Hiking: off the beaten fitness path
By Dorene Internicola
NEW YORK (Reuters Life!) - If outdoor fitness has been your road not taken, summer may be perfect time to ditch those climate-controlled Pilates classes and take a hike.
"The Green Mountains of Vermont is the gym in our backyard," said Jimmy LeSage, owner of the New Life Hiking Spa in Killington, Vermont. "You get to be in nature. It's more tranquil."
Although the spa offers other activities, its centerpiece is hiking, which can mean anything from a leisurely nature jaunt to an arduous trek up a mountain.
"You get stronger, you lose weight, you de-stress," said LeSage, a former ski bum who has been ushering weight-conscious clients through the Green Mountains for more than 20 years.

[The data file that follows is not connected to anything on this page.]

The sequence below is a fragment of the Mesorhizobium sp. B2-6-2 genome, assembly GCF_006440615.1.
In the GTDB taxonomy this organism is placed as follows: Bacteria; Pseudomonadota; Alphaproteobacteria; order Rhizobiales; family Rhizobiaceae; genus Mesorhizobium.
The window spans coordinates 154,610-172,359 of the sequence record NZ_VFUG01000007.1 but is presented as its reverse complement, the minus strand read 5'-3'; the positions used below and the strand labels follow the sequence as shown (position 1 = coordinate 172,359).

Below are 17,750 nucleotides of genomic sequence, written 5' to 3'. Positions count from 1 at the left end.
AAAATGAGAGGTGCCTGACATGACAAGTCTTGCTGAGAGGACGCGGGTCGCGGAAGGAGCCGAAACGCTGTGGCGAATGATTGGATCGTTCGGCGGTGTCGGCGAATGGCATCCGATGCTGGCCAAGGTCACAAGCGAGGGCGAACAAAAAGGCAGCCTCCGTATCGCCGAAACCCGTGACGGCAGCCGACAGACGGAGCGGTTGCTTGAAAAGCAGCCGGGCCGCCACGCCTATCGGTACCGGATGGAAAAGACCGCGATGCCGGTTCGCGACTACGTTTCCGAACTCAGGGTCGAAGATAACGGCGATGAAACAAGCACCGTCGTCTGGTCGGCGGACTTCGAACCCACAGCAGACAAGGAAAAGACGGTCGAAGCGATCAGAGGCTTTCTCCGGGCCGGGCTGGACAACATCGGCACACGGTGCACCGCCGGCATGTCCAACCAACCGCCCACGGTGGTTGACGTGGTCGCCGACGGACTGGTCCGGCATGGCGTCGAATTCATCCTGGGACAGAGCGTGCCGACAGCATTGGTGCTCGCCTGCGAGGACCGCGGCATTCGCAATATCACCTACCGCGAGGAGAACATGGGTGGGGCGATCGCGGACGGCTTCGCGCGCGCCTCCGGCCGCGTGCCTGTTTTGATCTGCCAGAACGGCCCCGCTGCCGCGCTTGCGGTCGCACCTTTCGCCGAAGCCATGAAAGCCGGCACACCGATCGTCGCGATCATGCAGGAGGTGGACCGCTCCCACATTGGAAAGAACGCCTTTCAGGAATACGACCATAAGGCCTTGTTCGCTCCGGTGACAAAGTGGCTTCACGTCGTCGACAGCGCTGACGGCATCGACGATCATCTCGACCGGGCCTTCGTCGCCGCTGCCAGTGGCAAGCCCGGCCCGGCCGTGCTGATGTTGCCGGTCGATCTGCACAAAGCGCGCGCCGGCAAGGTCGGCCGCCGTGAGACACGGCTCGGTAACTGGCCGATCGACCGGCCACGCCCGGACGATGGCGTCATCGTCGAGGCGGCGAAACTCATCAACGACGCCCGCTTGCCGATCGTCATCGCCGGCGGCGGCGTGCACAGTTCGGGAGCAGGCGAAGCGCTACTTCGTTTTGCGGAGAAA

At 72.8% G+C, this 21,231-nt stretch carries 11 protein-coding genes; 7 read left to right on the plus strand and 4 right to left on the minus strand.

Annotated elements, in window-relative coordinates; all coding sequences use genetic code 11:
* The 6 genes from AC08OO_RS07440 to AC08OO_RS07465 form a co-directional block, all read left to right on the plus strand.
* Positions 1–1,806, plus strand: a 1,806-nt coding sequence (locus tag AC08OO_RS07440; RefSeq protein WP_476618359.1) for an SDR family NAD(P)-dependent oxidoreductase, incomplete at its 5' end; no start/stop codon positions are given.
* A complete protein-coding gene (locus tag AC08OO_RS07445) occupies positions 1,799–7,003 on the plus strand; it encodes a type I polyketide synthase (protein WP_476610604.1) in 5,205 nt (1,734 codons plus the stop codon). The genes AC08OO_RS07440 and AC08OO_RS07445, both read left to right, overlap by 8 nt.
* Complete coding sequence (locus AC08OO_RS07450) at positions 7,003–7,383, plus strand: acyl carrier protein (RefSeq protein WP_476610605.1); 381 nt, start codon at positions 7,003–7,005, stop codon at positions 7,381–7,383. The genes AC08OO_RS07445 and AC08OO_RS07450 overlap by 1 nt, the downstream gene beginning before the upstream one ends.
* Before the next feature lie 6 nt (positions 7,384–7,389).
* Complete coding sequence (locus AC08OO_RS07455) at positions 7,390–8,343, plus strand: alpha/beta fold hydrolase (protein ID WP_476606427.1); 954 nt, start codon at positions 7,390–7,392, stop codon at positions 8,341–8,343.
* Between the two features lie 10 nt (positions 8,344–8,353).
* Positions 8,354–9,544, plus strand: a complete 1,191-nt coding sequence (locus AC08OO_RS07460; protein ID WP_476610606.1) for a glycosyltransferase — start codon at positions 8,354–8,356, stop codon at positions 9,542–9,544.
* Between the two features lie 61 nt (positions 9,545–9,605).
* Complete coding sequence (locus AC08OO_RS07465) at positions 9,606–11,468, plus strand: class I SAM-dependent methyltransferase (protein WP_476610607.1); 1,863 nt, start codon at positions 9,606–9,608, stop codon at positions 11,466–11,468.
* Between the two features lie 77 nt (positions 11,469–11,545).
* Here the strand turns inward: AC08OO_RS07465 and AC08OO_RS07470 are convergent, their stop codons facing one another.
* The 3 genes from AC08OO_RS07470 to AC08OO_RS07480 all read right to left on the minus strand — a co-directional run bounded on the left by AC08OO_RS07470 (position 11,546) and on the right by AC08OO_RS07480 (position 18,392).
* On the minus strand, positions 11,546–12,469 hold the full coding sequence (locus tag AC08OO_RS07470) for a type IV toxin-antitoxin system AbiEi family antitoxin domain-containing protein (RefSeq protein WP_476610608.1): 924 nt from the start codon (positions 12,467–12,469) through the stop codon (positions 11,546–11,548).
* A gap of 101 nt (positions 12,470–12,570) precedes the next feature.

Hard economic times may be driving more budget-conscious Americans to move their fun, and their fitness, out of doors. The Outdoor Foundation, a nonprofit association of the outdoor recreation industry, reported that participation in hiking grew by nine percent in 2008.
Traversing hills, especially while carrying a backpack, burns calories, strengthens muscles and can prove addictive enough to uproot even the most stubborn couch potato, according to Dr. Patty Freedson of the American College of Sports Medicine.
"Hiking doesn't take a lot of skills and can be done with group support," she said. "Most important, it's enjoyable. If you can get a sedentary person to do one or two miles and sustain it, that would be great."
The Fatpacking company, based in Hull, Massachusetts, likes their hiking-for-weight-loss treks spiked with camping and wilderness training. Continued...